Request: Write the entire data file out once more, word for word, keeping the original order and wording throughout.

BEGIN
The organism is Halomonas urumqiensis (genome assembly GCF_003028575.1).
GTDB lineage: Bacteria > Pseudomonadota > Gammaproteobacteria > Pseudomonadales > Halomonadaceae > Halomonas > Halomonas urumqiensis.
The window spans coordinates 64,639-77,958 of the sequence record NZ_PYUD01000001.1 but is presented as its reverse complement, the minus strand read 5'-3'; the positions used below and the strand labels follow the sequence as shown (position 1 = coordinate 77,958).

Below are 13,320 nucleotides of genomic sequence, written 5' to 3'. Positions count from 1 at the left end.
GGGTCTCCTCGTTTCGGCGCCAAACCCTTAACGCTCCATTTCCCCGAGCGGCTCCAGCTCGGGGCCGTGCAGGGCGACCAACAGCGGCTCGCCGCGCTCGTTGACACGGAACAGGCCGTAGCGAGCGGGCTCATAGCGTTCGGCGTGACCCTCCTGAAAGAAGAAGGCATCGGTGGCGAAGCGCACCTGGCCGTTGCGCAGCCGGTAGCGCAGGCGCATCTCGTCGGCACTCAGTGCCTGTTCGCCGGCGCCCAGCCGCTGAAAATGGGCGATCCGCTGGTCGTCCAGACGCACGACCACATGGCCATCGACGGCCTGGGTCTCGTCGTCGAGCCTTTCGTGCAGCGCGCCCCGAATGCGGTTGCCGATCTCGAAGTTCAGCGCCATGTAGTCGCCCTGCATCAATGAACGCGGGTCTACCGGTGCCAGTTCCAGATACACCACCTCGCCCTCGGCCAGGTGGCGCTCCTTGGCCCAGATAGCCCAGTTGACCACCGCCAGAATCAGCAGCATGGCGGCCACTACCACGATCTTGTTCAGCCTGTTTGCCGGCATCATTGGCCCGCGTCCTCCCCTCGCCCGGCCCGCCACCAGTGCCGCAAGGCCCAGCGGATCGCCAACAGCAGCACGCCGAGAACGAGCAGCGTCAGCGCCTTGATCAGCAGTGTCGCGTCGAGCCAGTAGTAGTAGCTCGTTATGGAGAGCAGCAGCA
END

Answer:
The organism is Halomonas urumqiensis (genome assembly GCF_003028575.1).
GTDB lineage: Bacteria > Pseudomonadota > Gammaproteobacteria > Pseudomonadales > Halomonadaceae > Halomonas > Halomonas urumqiensis.
The window spans coordinates 64,639-77,958 of the sequence record NZ_PYUD01000001.1 but is presented as its reverse complement, the minus strand read 5'-3'; the positions used below and the strand labels follow the sequence as shown (position 1 = coordinate 77,958).

Below are 13,320 nucleotides of genomic sequence, written 5' to 3'. Positions count from 1 at the left end.
GGGTCTCCTCGTTTCGGCGCCAAACCCTTAACGCTCCATTTCCCCGAGCGGCTCCAGCTCGGGGCCGTGCAGGGCGACCAACAGCGGCTCGCCGCGCTCGTTGACACGGAACAGGCCGTAGCGAGCGGGCTCATAGCGTTCGGCGTGACCCTCCTGAAAGAAGAAGGCATCGGTGGCGAAGCGCACCTGGCCGTTGCGCAGCCGGTAGCGCAGGCGCATCTCGTCGGCACTCAGTGCCTGTTCGCCGGCGCCCAGCCGCTGAAAATGGGCGATCCGCTGGTCGTCCAGACGCACGACCACATGGCCATCGACGGCCTGGGTCTCGTCGTCGAGCCTTTCGTGCAGCGCGCCCCGAATGCGGTTGCCGATCTCGAAGTTCAGCGCCATGTAGTCGCCCTGCATCAATGAACGCGGGTCTACCGGTGCCAGTTCCAGATACACCACCTCGCCCTCGGCCAGGTGGCGCTCCTTGGCCCAGATAGCCCAGTTGACCACCGCCAGAATCAGCAGCATGGCGGCCACTACCACGATCTTGTTCAGCCTGTTTGCCGGCATCATTGGCCCGCGTCCTCCCCTCGCCCGGCCCGCCACCAGTGCCGCAAGGCCCAGCGGATCGCCAACAGCAGCACGCCGAGAACGAGCAGCGTCAGCGCCTTGATCAGCAGTGTCGCGTCGAGCCAGTAGTAGTAGCTCGTTATGGAGAGCAGCAGCA